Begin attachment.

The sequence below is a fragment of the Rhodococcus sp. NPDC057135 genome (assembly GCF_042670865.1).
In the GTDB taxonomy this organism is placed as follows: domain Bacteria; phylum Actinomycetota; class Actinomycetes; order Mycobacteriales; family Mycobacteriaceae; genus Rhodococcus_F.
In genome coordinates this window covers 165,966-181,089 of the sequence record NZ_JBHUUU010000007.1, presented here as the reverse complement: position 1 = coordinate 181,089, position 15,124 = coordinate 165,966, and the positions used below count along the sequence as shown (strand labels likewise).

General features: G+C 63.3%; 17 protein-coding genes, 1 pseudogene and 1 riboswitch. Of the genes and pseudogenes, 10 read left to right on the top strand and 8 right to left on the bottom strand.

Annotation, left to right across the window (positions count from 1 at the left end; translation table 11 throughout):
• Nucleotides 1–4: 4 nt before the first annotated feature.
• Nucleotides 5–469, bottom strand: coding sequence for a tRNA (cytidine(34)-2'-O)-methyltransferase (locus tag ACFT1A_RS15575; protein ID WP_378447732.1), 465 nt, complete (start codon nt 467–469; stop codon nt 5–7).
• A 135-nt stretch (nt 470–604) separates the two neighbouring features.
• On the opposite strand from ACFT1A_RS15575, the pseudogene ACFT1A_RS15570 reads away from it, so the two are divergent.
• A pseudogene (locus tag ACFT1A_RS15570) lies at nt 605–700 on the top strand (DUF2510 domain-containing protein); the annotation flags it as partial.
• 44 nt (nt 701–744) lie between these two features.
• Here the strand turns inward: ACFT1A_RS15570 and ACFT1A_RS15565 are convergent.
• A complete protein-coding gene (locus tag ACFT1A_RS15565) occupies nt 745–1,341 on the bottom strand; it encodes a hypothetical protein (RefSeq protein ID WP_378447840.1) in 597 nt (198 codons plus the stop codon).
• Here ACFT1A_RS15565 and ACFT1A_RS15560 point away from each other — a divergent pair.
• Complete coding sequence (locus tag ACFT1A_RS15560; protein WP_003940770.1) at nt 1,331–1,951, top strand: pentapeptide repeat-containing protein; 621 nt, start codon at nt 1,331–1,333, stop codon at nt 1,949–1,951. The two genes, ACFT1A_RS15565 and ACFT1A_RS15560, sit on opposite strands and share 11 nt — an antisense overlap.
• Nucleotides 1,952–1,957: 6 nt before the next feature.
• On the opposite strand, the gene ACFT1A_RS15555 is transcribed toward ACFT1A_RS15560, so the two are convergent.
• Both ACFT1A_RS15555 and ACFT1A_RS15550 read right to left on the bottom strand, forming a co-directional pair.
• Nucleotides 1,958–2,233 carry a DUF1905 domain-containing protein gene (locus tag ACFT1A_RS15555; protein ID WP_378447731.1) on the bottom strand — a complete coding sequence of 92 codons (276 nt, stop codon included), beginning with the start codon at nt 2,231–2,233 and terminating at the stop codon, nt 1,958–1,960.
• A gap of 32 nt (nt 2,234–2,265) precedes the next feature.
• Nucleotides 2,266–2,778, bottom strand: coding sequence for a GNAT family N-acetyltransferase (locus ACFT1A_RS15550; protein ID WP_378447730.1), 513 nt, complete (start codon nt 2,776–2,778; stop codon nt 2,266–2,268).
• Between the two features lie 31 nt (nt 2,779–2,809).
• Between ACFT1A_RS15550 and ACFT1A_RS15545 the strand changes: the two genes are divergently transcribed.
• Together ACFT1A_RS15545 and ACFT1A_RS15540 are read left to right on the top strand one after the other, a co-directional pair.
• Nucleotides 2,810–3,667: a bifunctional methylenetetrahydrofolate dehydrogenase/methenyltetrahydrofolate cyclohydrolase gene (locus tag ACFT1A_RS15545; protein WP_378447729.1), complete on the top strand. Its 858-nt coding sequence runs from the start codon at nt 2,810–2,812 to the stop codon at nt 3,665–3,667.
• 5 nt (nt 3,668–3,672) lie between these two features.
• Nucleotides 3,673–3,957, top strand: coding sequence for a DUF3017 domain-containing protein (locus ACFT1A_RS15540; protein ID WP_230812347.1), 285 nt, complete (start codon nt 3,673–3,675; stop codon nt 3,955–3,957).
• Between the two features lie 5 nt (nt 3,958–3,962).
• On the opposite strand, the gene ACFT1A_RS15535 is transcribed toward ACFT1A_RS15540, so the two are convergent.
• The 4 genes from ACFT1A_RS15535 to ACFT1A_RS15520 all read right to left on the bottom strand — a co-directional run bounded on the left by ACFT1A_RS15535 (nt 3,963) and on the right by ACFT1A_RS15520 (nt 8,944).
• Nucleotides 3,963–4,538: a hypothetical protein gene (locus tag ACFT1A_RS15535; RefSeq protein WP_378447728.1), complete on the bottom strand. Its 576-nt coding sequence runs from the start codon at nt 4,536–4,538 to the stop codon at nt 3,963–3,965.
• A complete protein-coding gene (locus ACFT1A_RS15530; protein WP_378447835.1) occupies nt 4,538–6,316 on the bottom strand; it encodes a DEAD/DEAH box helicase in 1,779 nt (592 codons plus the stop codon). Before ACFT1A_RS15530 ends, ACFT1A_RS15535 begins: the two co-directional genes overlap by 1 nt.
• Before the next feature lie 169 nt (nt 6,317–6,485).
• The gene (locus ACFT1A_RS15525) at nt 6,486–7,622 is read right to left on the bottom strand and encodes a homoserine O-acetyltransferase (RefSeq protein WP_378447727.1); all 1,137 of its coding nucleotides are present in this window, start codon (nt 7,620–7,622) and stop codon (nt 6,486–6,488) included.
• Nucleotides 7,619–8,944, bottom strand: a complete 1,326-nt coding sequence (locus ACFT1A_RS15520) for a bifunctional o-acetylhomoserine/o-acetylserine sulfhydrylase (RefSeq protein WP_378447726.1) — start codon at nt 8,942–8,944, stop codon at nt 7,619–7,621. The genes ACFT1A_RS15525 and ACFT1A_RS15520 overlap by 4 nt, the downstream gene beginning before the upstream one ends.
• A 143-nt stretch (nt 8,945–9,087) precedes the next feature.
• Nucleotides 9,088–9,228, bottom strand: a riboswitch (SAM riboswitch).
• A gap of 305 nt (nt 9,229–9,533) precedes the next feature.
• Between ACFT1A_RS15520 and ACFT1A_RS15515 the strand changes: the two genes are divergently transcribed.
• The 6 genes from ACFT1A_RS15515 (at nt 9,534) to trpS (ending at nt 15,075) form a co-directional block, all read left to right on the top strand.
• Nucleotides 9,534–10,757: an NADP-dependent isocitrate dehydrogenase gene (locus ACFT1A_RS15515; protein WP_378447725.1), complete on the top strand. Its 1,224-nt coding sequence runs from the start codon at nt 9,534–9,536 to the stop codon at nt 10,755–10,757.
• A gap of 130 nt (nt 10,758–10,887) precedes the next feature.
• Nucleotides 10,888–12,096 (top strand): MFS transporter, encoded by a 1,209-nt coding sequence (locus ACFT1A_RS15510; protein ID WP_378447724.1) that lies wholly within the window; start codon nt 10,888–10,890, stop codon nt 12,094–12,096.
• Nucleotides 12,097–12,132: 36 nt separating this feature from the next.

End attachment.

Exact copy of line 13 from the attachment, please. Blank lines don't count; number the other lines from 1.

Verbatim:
• A complete protein-coding gene (locus tag ACFT1A_RS15565) occupies nt 745–1,341 on the bottom strand; it encodes a hypothetical protein (RefSeq protein ID WP_378447840.1) in 597 nt (198 codons plus the stop codon).